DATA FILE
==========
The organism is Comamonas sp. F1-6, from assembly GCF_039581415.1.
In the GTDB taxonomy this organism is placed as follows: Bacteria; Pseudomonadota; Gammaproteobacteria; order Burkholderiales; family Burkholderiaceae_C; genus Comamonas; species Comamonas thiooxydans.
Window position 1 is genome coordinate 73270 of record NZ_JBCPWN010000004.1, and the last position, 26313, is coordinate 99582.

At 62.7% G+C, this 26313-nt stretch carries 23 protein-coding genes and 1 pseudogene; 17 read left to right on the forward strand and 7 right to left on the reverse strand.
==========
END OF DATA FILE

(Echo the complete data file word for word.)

The organism is Comamonas sp. F1-6, from assembly GCF_039581415.1.
In the GTDB taxonomy this organism is placed as follows: Bacteria; Pseudomonadota; Gammaproteobacteria; order Burkholderiales; family Burkholderiaceae_C; genus Comamonas; species Comamonas thiooxydans.
Window position 1 is genome coordinate 73270 of record NZ_JBCPWN010000004.1, and the last position, 26313, is coordinate 99582.

At 62.7% G+C, this 26313-nt stretch carries 23 protein-coding genes and 1 pseudogene; 17 read left to right on the forward strand and 7 right to left on the reverse strand.